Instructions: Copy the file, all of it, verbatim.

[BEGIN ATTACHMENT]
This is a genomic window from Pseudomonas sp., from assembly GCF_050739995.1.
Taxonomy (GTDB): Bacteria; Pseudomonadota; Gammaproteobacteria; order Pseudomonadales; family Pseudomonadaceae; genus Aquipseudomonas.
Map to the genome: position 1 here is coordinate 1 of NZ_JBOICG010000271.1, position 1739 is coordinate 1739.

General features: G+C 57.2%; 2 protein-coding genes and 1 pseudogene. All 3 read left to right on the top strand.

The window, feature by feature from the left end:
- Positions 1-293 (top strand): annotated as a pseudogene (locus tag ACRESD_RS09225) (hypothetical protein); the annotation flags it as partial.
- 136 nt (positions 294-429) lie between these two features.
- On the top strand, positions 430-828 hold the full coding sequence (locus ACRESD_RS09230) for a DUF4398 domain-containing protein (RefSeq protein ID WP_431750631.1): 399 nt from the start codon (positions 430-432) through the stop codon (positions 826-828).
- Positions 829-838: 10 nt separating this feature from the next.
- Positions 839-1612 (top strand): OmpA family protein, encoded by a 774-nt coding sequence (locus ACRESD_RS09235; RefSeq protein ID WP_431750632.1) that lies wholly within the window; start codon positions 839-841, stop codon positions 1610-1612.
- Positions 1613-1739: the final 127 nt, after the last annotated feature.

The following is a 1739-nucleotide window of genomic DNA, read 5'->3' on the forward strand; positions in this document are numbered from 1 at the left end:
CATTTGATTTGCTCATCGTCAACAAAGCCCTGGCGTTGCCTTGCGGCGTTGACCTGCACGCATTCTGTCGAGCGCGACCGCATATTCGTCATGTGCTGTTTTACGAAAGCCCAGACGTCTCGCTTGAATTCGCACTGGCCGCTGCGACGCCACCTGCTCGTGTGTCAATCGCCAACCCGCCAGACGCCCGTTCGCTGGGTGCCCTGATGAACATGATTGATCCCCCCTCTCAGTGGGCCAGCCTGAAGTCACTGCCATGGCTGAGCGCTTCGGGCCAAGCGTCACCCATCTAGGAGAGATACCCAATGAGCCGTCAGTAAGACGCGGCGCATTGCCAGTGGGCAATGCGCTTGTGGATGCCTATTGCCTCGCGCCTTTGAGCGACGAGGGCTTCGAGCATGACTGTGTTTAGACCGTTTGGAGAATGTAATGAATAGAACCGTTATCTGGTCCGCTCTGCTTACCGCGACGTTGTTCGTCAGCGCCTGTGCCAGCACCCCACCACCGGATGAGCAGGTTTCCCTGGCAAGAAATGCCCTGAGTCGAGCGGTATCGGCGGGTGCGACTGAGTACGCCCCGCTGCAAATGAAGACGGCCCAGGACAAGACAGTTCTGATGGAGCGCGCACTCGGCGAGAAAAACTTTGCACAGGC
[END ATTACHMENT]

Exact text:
This is a genomic window from Pseudomonas sp., from assembly GCF_050739995.1.
Taxonomy (GTDB): Bacteria; Pseudomonadota; Gammaproteobacteria; order Pseudomonadales; family Pseudomonadaceae; genus Aquipseudomonas.
Map to the genome: position 1 here is coordinate 1 of NZ_JBOICG010000271.1, position 1739 is coordinate 1739.

General features: G+C 57.2%; 2 protein-coding genes and 1 pseudogene. All 3 read left to right on the top strand.

The window, feature by feature from the left end:
- Positions 1-293 (top strand): annotated as a pseudogene (locus tag ACRESD_RS09225) (hypothetical protein); the annotation flags it as partial.
- 136 nt (positions 294-429) lie between these two features.
- On the top strand, positions 430-828 hold the full coding sequence (locus ACRESD_RS09230) for a DUF4398 domain-containing protein (RefSeq protein ID WP_431750631.1): 399 nt from the start codon (positions 430-432) through the stop codon (positions 826-828).
- Positions 829-838: 10 nt separating this feature from the next.
- Positions 839-1612 (top strand): OmpA family protein, encoded by a 774-nt coding sequence (locus ACRESD_RS09235; RefSeq protein ID WP_431750632.1) that lies wholly within the window; start codon positions 839-841, stop codon positions 1610-1612.
- Positions 1613-1739: the final 127 nt, after the last annotated feature.

The following is a 1739-nucleotide window of genomic DNA, read 5'->3' on the forward strand; positions in this document are numbered from 1 at the left end:
CATTTGATTTGCTCATCGTCAACAAAGCCCTGGCGTTGCCTTGCGGCGTTGACCTGCACGCATTCTGTCGAGCGCGACCGCATATTCGTCATGTGCTGTTTTACGAAAGCCCAGACGTCTCGCTTGAATTCGCACTGGCCGCTGCGACGCCACCTGCTCGTGTGTCAATCGCCAACCCGCCAGACGCCCGTTCGCTGGGTGCCCTGATGAACATGATTGATCCCCCCTCTCAGTGGGCCAGCCTGAAGTCACTGCCATGGCTGAGCGCTTCGGGCCAAGCGTCACCCATCTAGGAGAGATACCCAATGAGCCGTCAGTAAGACGCGGCGCATTGCCAGTGGGCAATGCGCTTGTGGATGCCTATTGCCTCGCGCCTTTGAGCGACGAGGGCTTCGAGCATGACTGTGTTTAGACCGTTTGGAGAATGTAATGAATAGAACCGTTATCTGGTCCGCTCTGCTTACCGCGACGTTGTTCGTCAGCGCCTGTGCCAGCACCCCACCACCGGATGAGCAGGTTTCCCTGGCAAGAAATGCCCTGAGTCGAGCGGTATCGGCGGGTGCGACTGAGTACGCCCCGCTGCAAATGAAGACGGCCCAGGACAAGACAGTTCTGATGGAGCGCGCACTCGGCGAGAAAAACTTTGCACAGGC